pollo Tourism and Leisure has told shareholders it is pleased with its performance during the last financial year. It makes the comment in its annual report to investors, which came as the

Brisbane-based global company’s shares took a pounding on the stock market to reach their lowest level for a year. Since humble beginnings in 1985 renting out just one pop-top caravan from a shed in the city’s north, Apollo has grown into a multinational company focused on manufacturing, renting, selling and distributing a range of RVs including motorhomes, campervans and caravans. The report said Apollo’s revenue for the year ending June 30 was $355 million, representing a 122 percent rise on the previous year and returning an aftertax net profit of $19 million. Shareholders were assured the outlook was positive, with increased rental bookings for the year ending June 2019.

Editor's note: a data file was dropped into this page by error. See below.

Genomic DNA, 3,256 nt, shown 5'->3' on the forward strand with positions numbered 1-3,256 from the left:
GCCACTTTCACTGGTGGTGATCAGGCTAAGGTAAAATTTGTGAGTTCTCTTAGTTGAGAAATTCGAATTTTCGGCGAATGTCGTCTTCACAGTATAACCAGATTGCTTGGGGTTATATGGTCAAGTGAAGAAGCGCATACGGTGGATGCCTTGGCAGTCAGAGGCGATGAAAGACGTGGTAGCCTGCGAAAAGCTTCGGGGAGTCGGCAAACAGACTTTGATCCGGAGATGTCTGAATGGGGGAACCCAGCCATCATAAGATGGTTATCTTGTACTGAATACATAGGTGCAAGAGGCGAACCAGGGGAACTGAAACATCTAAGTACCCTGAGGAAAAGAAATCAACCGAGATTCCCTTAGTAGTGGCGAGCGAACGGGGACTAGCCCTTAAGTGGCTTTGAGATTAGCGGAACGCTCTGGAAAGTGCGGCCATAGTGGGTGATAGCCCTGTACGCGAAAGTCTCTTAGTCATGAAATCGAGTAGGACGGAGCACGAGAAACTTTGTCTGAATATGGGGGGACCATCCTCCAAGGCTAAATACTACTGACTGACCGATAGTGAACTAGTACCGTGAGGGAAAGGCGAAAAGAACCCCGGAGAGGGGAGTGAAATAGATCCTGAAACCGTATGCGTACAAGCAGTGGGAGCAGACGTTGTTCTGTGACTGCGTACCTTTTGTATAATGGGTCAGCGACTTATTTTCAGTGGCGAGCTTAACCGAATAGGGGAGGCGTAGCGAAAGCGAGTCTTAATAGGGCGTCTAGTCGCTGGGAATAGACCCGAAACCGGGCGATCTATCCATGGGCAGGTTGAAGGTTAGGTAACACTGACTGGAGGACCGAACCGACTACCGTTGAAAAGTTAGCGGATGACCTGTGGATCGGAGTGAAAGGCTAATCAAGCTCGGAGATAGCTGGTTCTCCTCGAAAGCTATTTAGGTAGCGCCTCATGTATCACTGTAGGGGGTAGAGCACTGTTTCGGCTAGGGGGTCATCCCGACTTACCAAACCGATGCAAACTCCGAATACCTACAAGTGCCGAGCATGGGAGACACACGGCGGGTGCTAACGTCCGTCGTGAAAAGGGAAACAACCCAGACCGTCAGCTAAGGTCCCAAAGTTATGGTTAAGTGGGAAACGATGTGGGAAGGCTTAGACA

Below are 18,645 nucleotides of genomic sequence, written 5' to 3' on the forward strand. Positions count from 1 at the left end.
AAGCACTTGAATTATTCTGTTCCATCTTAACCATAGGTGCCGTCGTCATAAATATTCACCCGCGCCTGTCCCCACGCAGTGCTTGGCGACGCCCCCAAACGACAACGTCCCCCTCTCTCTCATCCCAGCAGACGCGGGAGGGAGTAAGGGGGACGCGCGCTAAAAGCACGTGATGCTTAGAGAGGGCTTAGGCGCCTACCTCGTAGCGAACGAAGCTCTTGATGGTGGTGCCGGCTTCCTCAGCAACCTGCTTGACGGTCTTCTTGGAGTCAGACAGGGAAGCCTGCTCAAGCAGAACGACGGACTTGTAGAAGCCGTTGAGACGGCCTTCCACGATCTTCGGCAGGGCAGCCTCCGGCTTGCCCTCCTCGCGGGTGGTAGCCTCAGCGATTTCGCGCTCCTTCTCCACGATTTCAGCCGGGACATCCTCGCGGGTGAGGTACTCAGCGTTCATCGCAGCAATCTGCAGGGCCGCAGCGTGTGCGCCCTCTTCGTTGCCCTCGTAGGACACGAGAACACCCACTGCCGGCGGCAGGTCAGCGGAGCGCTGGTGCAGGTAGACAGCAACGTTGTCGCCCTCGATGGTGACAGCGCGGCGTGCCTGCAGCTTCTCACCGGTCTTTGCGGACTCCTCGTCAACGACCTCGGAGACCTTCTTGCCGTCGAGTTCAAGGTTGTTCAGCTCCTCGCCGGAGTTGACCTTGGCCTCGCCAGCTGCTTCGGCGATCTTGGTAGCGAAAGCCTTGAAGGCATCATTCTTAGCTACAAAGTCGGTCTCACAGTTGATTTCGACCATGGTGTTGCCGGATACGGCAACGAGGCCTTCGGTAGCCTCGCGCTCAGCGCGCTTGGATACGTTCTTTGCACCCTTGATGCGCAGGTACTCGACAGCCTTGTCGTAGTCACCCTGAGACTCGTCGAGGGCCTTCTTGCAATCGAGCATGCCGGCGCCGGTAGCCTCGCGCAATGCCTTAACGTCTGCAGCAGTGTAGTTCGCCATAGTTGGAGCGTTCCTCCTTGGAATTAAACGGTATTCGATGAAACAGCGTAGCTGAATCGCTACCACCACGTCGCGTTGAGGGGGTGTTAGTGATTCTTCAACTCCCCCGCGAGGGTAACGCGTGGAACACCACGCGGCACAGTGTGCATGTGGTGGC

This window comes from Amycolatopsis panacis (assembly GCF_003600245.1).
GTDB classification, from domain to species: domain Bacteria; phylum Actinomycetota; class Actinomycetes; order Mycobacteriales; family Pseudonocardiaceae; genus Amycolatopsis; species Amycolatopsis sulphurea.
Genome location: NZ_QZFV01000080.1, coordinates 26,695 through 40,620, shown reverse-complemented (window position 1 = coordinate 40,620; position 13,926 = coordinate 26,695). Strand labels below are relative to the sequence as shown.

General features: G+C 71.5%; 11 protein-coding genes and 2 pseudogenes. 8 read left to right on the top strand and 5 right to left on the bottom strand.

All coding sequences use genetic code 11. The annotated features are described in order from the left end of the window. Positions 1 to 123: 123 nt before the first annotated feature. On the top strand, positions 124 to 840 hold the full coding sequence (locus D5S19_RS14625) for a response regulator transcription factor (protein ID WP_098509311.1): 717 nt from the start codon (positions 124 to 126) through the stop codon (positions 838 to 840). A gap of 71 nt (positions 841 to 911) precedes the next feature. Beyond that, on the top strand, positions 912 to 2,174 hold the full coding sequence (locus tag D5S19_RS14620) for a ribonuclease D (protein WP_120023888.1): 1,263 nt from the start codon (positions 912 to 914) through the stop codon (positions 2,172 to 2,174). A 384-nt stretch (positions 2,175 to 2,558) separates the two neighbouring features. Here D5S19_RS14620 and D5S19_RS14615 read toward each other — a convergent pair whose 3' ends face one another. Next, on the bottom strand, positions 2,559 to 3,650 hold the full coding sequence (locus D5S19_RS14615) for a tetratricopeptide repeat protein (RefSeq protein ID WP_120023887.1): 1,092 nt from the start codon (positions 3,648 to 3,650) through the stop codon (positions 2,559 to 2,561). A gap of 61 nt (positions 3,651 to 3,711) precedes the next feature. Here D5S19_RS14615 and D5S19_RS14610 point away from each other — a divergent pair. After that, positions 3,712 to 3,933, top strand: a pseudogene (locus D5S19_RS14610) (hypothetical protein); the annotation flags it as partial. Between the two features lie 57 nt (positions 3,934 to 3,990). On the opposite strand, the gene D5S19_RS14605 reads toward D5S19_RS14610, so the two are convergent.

he annual Elvis Festival in Parkes, NSW, a popular event on the Grey Nomads’ calendar, will receive financial support from the State Government for another three years. Caravan parks in the area, which

are generally packed to overflowing for the annual five-day tribute to the King of Rock ‘N Roll, are already reporting bookings for the iconic event, Announcing continued financial backing, Deputy Premier and Minister for Regional NSW, John Barilaro, said visitor numbers to the festival – claimed to be one of the world’s largest Elvis Presley tribute celebrations – had soared by 32 percent. “The Parkes Elvis Festival has become a must-see, must-do event for tourists from around Australia and the world,” he added. Next year’s event will open on January 9 with the theme ‘All Shook Up”.